I think the text is absolutely fine. Clearly you need three different bucket sizes, where no two (or one) of which can combine to make exactly 100. Then from these triples you apply the condition for the smallest bucket size.

        Like

        • Jim Randell 12:27 pm on 22 May 2022 Permalink | Reply

          @Mark: You also need to check that the numbers of uses of each bucket are all different. And where this requirement is placed in the puzzle text makes a difference.

          The original puzzle text has no solutions. My revised text does have a unique solution. (And it seems that this revised text corresponds to the intended puzzle).

          Like

          • Mark Valentine 9:00 pm on 22 May 2022 Permalink | Reply

            Ok to be fair I didn’t check for uniqueness . Just stopped at a solution. so will defer.

            Like

    • Hugh+Casement 9:47 am on 21 May 2022 Permalink | Reply

      I don’t see that changing the passages in double braces makes any difference!

      Does the clue lie in “but only by using all three buckets” ?
      That is to say, no (different) integer multiples of any two undented buckets would sum to 100 litres.

      Like

      • Jim Randell 10:03 am on 21 May 2022 Permalink | Reply

        There is a subtle difference between “but only using all three buckets” and “but only using all three buckets, each a different number of times” that stops the puzzle from working in the originally published formulation.

        The “using all three buckets” requirement means we can’t use buckets with capacity 10 or 20, as then we could exactly empty the tank using just one of them. Similarly if a collection of buckets includes a pair that can be used to exactly empty the tank then that is also disallowed.

        Like

        • Hugh+Casement 12:23 pm on 21 May 2022 Permalink | Reply

          Yes, but he used the buckets the calculated number of times.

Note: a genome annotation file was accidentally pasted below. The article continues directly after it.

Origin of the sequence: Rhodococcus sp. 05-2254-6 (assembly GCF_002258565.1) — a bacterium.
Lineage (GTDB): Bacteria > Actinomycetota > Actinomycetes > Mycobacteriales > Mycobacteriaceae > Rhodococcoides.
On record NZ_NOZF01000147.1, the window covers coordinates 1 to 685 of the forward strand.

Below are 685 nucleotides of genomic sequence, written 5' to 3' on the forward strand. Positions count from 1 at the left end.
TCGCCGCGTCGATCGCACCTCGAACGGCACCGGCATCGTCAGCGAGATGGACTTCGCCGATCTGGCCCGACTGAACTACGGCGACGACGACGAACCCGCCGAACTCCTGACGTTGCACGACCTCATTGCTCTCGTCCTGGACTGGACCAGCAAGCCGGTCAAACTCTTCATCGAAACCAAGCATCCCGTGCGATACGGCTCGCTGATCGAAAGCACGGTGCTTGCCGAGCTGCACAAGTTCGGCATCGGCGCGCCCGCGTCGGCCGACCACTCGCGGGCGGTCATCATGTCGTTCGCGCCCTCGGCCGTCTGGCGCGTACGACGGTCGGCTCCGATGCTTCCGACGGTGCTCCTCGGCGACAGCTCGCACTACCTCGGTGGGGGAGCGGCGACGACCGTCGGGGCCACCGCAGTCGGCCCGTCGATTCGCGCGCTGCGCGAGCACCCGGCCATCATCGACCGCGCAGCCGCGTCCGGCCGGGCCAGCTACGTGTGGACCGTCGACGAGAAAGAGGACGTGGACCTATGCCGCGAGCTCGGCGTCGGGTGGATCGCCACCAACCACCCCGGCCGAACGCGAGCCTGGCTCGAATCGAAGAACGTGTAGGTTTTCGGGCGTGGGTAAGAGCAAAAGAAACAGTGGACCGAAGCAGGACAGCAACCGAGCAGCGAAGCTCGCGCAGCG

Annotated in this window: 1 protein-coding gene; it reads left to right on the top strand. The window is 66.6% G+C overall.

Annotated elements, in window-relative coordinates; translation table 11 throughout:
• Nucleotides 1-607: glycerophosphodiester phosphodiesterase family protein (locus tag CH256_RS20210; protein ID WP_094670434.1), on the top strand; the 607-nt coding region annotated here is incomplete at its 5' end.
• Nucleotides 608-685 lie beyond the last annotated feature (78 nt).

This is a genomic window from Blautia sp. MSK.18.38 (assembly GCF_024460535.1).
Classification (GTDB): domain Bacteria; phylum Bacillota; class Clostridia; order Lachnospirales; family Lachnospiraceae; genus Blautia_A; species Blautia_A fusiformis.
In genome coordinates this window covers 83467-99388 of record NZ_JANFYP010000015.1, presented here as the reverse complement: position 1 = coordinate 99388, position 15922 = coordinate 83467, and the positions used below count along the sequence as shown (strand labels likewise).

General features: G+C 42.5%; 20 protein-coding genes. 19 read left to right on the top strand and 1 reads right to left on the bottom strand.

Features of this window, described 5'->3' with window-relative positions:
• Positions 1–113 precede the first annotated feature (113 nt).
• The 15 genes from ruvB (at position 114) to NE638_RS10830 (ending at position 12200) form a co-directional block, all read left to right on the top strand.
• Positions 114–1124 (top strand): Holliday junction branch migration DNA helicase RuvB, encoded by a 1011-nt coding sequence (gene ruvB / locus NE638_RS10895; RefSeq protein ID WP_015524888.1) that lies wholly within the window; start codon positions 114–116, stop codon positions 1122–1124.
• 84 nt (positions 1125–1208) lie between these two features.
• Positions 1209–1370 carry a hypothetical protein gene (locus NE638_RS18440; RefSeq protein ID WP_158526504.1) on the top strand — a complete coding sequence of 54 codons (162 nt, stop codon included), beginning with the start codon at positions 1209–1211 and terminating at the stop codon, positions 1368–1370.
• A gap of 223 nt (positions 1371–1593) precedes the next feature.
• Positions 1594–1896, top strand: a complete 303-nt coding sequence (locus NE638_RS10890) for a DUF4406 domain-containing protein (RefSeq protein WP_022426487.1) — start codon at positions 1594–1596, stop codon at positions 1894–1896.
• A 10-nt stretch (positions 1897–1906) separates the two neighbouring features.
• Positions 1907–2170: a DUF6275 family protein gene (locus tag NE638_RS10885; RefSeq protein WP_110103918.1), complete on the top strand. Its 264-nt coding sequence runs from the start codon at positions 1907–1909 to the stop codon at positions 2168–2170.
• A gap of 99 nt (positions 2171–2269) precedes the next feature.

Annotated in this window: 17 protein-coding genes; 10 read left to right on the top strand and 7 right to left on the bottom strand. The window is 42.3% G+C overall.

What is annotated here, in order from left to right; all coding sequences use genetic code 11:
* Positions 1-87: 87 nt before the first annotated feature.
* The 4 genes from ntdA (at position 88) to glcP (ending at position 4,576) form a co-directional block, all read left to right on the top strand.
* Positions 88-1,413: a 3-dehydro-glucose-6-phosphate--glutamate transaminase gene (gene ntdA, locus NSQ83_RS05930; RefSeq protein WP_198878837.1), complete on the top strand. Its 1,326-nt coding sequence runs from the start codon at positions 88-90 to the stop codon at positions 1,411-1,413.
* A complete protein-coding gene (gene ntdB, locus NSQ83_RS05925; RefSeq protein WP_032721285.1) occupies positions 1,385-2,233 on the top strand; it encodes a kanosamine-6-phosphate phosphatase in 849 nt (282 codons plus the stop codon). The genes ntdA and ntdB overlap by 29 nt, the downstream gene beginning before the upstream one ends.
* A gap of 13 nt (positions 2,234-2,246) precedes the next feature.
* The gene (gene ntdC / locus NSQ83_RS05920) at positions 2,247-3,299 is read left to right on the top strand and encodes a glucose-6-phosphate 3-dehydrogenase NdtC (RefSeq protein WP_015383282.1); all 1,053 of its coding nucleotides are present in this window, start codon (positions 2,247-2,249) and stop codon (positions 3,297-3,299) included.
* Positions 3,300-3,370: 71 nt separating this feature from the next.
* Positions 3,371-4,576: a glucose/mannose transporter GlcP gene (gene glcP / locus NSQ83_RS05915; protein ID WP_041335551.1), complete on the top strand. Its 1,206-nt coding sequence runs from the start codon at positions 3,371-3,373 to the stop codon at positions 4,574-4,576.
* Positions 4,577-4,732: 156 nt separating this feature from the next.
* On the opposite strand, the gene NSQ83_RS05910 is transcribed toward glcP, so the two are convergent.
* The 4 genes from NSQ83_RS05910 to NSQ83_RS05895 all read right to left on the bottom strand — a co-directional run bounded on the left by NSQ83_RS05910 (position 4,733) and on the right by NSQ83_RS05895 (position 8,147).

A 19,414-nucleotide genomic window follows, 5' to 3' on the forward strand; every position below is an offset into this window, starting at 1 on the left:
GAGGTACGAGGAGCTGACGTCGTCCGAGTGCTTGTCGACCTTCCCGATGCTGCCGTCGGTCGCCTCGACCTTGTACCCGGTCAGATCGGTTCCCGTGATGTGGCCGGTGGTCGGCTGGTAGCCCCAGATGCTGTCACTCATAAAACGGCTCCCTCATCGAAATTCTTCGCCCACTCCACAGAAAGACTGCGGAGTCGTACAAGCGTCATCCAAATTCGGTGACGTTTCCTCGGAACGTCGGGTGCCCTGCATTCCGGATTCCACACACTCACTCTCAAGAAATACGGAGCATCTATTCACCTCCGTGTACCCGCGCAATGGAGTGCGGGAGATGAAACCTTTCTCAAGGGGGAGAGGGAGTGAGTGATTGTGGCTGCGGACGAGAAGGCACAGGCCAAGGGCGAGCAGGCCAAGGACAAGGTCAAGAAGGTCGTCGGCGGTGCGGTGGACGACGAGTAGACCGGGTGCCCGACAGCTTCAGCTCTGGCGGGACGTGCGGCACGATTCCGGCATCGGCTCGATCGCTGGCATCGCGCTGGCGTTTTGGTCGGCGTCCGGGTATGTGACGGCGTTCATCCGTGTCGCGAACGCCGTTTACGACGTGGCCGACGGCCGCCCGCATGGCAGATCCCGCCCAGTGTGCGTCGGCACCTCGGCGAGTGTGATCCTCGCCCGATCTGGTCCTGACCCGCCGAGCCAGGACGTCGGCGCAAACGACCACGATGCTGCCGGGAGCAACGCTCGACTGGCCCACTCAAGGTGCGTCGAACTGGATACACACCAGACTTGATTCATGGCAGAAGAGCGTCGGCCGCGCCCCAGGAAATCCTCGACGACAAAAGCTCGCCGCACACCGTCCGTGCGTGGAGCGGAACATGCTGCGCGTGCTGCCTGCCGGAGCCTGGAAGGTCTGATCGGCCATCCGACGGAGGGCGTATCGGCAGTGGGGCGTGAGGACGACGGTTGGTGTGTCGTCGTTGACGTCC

Like

    • J Slusar 6:55 pm on 21 May 2022 Permalink | Reply

      But what is wrong with buckets marked 13, 14 and 15 filling the smallest twice, the middle one once and the larger one 4 times? The total would have been 100, but the reduced capacity of the smaller bucket would mean 6 litres remained in the tank?

      Like

      • Jim Randell 10:01 pm on 21 May 2022 Permalink | Reply

        Thanks for the comment.

        I think this combination is ruled out by the requirement that “he could exactly empty the tank, but only by using all three buckets and completely filling each bucket a different number of times”.

        With (13, 14, 15) there are three ways we can make 100:

        100 = 0×13 + 5×14 + 2×15
        100 = 1×13 + 3×14 + 3×15
        100 = 2×13 + 1×14 + 4×15

        The first of these means that you don’t have to use all three buckets, and the second means that you don’t have to use each bucket a different number of times. So the requirement is not met.

        Like

    • bencooperjamin 1:46 am on 23 May 2022 Permalink | Reply

      Doesnt work because 5*14 +2*15=100 ie the tank can be emptied with only 2 of the buckets.

      Like

    • GeoffR 12:34 pm on 23 May 2022 Permalink | Reply

      I finally managed to find a program solution, which agrees with Jim’s last posting i.e 3rd posting (21 May 2022).

      
      % A Solution in MiniZinc
      include "globals.mzn";
      
      int: Tank == 100;   % litres
      
      % Three buckets - capacity ranges in litres
      var 10..20:B1; var 10..20:B2; var 10..20:B3; 
      
      % Three different size buckets are required
      constraint B1 < B2 /\ B2 < B3;
      
      % No of times buckets B1, B2 and B3 are emptied
      var 1..10:n1;  var 1..10:n2;  var 1..10:n3; 
      
      constraint all_different([n1, n2, n3]);
      
      % Smallest bucket B1 must be emptied twice due to a 3L dent
      constraint n1 == 2;
      
      % Tank emptying constraints for one and two buckets
      % Tank cannot be emptied with any single bucket
      constraint forall(i in 1..10) ( Tank mod (B1 * i) != 0 );